the karma of getting there


POSTCARD#304: Chiang Mai : 7am: The sound of a text message wakes me; Jiab arrived in Bangkok. Overnight flight from Delhi – and… what’s this? “Have you ordered a taxi yet?” Hmm? Taxi? What day is it? Oh no! I’m leaving today, not tomorrow… a flash of movement, brush teeth, shower, fling clothes in bag… quick tidy-up of rooms, swallow a headache pill, into taxi and it’s a struggle to stop the rushing and bumping into things in my head, breathe slow and deep and just let the driver take me to the airport.

Okay for time, as long as nothing untoward takes place, like what happened on the way to the airport once, in a taxi stuck in a long line of cars. A very strong smell of something like an omelet… what’s going on? We get to the obstruction, a collision of some sort involving a pickup truck filled to the maximum with trays of eggs… broken eggs everywhere, egg shells floating in puddles of egg all over the road surface. The egg-man in the middle of the sea of raw eggs sitting on the edge of his truck, head in hands.

Reminds me I have my headache to think about, and how best to manage that having swallowed a pill before breakfast – slightly dizzy, just to make things worse. We are at the airport, and embark on the karma of this route; the directional momentum through escalators, corridors, doorways – catch a glimpse of other people in their karmic paths. I enter and exit enclosed airport spaces that contain me in their capacity for a moment then I’m gone. Passing through other portals, and down the narrow tube that brings me to my small seat area, looking out through the window, under the blue dome of sky, pink-white heavenly clouds: at 35,000 feet and this is your captain speaking, we are now descending to Bangkok where the weather is sunny and bright with a temperature of 34° Centigrade and 94° Fahrenheit.

I feel stretched, part of me is 367 miles away, back at the condo in Chiang Mai having breakfast and listening to the birds interrupt the silence. Another part of me is gone with M, to New Zealand. M is my Thai niece now aged 14. She looks like a miniature adult. It was the day before yesterday, I went with her to the airport, we all had lunch, me and M and her mum and after that, I’m in the back seat with M, bags everywhere, a leisurely drive to the airport, laughing and chatting.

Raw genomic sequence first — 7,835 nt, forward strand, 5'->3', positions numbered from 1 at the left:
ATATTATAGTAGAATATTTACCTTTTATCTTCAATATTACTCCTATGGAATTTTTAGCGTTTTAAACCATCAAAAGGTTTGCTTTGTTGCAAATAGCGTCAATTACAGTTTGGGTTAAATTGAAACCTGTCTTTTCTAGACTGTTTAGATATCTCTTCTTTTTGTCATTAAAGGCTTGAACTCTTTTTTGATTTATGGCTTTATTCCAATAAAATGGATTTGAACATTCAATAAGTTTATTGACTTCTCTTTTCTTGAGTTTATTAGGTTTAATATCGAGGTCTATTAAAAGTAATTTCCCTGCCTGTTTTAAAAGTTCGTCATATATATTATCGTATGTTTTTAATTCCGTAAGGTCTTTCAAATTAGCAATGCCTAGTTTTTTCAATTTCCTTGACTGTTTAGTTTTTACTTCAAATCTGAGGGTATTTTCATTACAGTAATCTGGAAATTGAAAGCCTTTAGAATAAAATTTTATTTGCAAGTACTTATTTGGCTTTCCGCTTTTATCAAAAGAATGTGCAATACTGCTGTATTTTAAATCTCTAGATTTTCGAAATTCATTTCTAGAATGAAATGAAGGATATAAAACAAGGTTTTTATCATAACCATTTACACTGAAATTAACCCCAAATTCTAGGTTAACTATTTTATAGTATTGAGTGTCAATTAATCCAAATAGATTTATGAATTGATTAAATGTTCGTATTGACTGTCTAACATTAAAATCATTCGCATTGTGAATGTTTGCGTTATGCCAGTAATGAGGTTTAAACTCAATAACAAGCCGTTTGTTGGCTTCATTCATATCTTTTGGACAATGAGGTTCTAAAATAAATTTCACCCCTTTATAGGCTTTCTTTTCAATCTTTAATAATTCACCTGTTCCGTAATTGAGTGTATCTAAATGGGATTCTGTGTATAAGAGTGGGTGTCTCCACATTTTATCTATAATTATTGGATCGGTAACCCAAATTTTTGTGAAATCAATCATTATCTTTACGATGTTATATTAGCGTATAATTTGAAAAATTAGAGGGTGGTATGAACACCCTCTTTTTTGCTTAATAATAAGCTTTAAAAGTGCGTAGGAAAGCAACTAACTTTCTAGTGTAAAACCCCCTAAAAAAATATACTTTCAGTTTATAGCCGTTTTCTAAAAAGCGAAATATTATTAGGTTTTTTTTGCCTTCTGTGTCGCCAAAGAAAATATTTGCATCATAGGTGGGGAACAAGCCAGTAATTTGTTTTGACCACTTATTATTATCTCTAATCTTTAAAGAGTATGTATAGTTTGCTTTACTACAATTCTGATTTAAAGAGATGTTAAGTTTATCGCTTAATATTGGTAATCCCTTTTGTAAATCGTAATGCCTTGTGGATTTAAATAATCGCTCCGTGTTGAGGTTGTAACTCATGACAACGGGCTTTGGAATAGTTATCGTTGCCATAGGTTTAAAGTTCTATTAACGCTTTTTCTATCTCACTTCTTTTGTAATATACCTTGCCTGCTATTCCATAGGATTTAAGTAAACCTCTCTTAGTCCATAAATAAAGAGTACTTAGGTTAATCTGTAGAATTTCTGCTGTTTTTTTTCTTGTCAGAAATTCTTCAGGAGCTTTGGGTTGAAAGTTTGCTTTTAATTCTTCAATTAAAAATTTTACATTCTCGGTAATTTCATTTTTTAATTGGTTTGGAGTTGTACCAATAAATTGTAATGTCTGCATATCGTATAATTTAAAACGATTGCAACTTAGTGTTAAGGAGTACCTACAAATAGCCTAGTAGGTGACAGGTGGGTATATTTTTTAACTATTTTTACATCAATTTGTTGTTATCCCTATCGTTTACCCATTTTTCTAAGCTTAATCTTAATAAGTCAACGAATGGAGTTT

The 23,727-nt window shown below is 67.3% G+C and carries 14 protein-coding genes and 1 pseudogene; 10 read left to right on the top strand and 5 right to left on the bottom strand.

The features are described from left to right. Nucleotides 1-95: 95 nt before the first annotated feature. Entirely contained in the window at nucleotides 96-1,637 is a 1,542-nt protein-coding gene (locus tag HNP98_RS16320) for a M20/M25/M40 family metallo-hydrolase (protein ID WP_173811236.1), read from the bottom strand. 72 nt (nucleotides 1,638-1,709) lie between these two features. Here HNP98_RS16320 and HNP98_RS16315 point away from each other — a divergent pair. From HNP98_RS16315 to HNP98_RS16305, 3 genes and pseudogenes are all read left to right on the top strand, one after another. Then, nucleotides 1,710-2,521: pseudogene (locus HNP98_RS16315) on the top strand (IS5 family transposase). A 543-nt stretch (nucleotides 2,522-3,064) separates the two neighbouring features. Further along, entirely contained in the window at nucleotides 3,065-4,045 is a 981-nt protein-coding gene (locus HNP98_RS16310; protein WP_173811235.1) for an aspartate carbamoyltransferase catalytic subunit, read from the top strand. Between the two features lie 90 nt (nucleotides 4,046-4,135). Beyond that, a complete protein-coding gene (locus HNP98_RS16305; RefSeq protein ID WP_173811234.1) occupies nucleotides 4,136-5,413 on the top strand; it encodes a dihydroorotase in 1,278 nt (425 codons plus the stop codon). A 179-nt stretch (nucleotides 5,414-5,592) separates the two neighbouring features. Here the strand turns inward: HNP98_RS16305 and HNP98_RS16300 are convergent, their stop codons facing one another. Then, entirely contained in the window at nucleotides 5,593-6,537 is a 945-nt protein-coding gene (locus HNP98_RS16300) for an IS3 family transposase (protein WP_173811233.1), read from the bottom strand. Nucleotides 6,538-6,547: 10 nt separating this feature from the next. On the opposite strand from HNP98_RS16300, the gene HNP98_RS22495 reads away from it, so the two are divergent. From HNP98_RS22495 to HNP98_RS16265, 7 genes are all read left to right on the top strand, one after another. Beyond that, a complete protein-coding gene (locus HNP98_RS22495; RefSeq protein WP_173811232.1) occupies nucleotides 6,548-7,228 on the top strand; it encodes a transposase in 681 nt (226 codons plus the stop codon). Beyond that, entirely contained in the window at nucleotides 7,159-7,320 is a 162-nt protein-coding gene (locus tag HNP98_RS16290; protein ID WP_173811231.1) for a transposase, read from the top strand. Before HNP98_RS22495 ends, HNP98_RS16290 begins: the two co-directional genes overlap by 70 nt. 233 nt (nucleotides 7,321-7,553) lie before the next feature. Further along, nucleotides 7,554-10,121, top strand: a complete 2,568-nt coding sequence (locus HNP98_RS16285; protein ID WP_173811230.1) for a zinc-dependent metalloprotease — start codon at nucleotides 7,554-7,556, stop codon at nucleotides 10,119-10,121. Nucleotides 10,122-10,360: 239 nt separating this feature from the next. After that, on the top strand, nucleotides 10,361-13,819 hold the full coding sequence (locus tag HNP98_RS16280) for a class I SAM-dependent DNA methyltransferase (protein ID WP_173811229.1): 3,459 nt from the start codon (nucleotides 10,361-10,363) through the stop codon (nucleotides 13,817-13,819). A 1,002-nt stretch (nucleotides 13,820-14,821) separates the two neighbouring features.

Suddenly mummy says something in Thai about a passport, M replies, saying she doesn’t have it! Car swerves across the highway, U-turn at the next opening and we are headed back the way we came. Mummy driving like a mad person, steering with one hand on the wheel, and with the other, calling the teacher who is going with the kids to New Zealand to say sorry M might be a little late.

So we got there, Mummy runs into the house to get the passport and while she’s away, M says to me quietly that they had to leave their house that morning exactly at the auspicious time given them by a ‘holy’ person, and mummy forgot the passport then, because she was too busy with getting the exact time precisely  right.

Enough said about that, another wild race back to the airport. Meeting the others and it all ended well, M waved to me at departures, went to New Zealand and took a part of me with her.

It’s the karma of getting there, I’m just mindfully aware of the direction and being propelled through the portals and gateways: this and then that, and the next thing. Some people, burdened with their superstitions for better, for worse need to be blessed by the holy person – and I suppose some would regard the egg-man as an example of someone who should have gone to receive the blessing but he didn’t and there you are.

There are the waves and there is the wind, seen and unseen forces. Everyone has these same elements in their lives, the seen and unseen, karma and free will. [Kuan Yin]


 

13 thoughts on “the karma of getting there

    • Thanks B,
      I like the idea of it being nourishing. The Western monks often use the word ‘wholesome’ in their Dhamma talks. If I’m writing about something ‘unwholesome’, the piece starts to fall apart unless I mask the unwholesome part with something light and funny,

    • You are just so absolutely right Karen, thanks for reminding me. There’s a curious strength that arises from knowing the whole thing is subject to being swept away at any time, anywhere. This is why there is a Path we can return to, it’s always there…

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